California Leads the Way for Production of ADUs
A study released by the Joint Center for Housing Studies of Harvard University (JCHS) found that production of accessory dwelling units (ADUs) in California spiked after statewide policy changes, supported by the CALIFORNIA ASSOCIATION OF REALTORS®, were implemented. From 2016 to 2022, production increased from 1,269 units to 24,000, an increase of elevenfold. Before these policy changes were implemented, ADUs accounted for approximately one percent of new housing being built, and in 2022, ADU production accounted for about 18 percent.
California law allows for the development of ADUs by-right, meaning property owners who follow existing zoning codes can build and develop on their own parcel of land without going through a discretionary approval process. Local municipalities are required to allow for the construction of ADUs by following a standardized state approach, given less autonomy in how they decide upon ADU development.
JCHS found that states which don’t implement ADUs by-right approval have significantly less development than states with this policy. The study noted a 2020 review of MLS listings with ADUs. In northern states that generally lack by-right local approvals, listings grew only from 2.7 percent to 4.1 percent. However, in sunbelt states with more amenable policies, listings grew from 4.3 percent to 9.2 percent.
The benefits of by-right policy may not be merely limited to an increase in overall production. ADU development also has economic, social, and environmental benefits for households and families. The JCHS report states that homeowners investing in the development of an ADU potentially experience property values increases by up to 25 percent with the average return on investment around 10 percent.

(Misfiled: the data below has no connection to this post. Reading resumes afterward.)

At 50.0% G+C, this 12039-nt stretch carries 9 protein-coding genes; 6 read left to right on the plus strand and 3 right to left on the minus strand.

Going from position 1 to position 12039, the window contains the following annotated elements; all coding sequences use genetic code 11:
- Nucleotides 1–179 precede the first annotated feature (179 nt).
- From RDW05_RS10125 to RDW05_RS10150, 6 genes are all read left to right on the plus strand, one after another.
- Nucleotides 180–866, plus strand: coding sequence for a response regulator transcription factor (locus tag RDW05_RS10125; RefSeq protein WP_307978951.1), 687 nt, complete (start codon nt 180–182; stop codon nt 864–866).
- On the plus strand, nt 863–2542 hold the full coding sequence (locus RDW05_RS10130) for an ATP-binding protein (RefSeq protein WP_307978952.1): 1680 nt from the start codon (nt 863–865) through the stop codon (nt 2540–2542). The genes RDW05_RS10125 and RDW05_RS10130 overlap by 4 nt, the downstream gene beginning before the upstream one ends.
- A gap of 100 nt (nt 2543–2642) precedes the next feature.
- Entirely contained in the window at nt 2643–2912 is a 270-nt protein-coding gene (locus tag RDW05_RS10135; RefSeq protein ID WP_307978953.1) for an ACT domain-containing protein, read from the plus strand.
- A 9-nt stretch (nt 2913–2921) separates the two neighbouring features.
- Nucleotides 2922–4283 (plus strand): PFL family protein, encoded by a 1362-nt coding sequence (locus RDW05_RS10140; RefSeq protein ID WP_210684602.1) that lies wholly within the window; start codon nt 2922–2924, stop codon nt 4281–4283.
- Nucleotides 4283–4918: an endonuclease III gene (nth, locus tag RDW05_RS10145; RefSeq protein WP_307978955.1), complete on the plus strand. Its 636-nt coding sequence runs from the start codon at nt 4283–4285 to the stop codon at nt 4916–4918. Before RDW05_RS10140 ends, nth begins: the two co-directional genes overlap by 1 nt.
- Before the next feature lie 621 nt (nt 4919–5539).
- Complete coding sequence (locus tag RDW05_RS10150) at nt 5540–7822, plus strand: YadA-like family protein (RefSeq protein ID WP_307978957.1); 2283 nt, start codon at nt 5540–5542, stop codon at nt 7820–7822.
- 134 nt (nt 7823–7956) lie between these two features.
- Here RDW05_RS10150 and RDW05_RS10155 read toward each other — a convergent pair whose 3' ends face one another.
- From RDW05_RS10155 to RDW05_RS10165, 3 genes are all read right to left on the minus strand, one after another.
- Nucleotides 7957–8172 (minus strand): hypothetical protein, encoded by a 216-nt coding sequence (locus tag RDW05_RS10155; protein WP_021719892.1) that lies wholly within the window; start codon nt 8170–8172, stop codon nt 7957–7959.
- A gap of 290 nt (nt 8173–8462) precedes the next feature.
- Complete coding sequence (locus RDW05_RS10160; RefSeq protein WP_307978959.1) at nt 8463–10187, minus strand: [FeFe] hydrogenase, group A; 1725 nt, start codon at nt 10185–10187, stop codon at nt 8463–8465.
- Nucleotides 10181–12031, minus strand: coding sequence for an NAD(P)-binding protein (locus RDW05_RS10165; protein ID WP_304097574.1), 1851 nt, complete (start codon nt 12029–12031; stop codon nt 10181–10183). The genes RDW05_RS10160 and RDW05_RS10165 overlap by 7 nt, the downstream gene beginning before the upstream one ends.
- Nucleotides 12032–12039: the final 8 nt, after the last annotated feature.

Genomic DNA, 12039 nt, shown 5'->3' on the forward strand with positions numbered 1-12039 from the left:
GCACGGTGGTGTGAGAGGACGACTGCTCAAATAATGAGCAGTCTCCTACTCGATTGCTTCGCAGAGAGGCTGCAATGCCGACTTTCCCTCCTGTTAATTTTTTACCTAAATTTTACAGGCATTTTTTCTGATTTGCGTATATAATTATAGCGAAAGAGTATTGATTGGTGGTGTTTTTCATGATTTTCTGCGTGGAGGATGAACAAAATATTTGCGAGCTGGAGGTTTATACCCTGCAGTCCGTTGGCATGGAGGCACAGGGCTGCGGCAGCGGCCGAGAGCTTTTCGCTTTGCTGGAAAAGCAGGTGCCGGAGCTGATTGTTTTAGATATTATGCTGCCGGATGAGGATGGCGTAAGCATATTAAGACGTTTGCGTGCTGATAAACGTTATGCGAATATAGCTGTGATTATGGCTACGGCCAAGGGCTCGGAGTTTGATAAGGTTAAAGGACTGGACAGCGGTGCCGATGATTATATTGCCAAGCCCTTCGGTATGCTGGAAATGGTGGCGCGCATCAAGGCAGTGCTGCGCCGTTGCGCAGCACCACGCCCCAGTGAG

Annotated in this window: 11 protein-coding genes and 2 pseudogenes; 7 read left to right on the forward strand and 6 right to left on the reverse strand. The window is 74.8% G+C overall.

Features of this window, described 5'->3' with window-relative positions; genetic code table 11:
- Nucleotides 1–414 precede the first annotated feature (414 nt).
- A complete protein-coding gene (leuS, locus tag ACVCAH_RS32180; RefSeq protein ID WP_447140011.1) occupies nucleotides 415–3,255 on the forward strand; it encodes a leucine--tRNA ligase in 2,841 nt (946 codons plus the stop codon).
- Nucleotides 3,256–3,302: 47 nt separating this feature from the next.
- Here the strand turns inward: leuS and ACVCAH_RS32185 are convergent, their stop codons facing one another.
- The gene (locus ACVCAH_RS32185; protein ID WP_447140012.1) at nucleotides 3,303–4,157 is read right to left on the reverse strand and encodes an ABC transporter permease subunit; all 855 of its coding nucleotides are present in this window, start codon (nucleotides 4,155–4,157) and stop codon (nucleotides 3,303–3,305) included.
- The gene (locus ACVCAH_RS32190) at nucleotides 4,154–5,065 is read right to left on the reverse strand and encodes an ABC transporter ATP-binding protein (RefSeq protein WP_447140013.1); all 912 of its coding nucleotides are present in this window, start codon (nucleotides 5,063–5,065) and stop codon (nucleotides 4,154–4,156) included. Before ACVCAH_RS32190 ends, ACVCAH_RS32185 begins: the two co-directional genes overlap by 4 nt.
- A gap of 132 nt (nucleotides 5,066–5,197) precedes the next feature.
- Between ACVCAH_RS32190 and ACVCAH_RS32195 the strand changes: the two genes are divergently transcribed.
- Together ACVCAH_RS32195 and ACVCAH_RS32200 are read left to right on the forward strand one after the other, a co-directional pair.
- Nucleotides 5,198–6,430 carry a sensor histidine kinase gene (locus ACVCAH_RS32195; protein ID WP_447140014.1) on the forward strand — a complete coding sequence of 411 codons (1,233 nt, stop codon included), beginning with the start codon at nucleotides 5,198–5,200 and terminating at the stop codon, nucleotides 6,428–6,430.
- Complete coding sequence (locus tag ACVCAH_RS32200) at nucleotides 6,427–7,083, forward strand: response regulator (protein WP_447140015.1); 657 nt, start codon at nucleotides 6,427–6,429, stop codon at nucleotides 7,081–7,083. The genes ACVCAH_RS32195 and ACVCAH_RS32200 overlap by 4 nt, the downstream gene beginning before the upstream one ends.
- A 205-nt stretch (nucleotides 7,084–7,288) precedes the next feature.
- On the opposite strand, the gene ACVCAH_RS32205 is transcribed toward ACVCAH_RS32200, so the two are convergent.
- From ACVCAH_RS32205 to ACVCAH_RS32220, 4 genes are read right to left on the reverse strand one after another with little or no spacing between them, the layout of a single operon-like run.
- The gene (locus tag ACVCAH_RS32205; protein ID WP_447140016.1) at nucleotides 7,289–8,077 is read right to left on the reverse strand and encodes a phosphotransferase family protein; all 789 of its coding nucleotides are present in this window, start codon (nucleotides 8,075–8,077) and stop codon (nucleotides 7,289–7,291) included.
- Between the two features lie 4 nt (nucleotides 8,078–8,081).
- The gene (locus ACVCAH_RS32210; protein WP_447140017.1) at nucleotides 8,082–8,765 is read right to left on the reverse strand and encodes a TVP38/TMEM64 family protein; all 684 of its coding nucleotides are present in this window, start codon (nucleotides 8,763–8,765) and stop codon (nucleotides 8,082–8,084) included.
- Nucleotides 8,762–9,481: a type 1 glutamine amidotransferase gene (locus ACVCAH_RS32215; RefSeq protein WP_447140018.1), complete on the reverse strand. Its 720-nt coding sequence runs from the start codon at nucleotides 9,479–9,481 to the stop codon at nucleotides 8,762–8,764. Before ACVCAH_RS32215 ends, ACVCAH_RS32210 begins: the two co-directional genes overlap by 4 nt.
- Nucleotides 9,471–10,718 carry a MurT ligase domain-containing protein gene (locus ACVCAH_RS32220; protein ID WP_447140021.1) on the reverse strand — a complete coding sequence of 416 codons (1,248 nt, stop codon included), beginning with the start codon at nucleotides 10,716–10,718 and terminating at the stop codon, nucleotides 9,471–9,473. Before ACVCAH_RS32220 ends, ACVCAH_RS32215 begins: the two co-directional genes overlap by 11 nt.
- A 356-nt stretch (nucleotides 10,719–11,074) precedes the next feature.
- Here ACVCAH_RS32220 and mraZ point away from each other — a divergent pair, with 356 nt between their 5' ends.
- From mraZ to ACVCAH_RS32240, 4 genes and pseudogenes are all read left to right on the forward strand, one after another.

As for societal benefits, lower-income households seeking access to neighborhoods, schools, and resources that otherwise would have been priced of the homeownership market, could have the opportunity to rent ADUs in a more affluent market. Environmentally, the JCHS study points to 2013 Oregon Department of Environmental Quality survey finding “that an ADU’s median living area per person is 44 percent lower than newly constructed single-family residences.”
Even with the policy changes and potential benefits of ADU production, barriers still exist to increasing the number of units. Referencing a 2020 survey of California homeowners, the study stated financing as “the number one barrier to more widespread ADU construction.” Some lenders are more stringent in their willingness to finance ADU construction, and government regulations can also serve as an impediment.
However, action by the federal government to loosen some of those regulations might change the current production trajectory. The U.S. Department of Housing and Urban Development (HUD) announced that the Federal Housing Administration (FHA) will allow for lenders to include potential ADU rental income their mortgage applications. The announcement by HUD includes renovation loans, under the 203(k) program, which could be an appealing option for homeowners with little savings or equity in the home. These expanded financing options could lead to more ADU development per the study’s findings.
The JCHS report concludes that for other states to experience substantial increases in ADU productions, by-right approval policies are an essential foundation. California serves as a national leader on ADU development, attributed largely to its statewide policies. And while ADU production alone will not solve the state or nation’s shortage of housing, additional units serve as another tool in overall housing production landscape.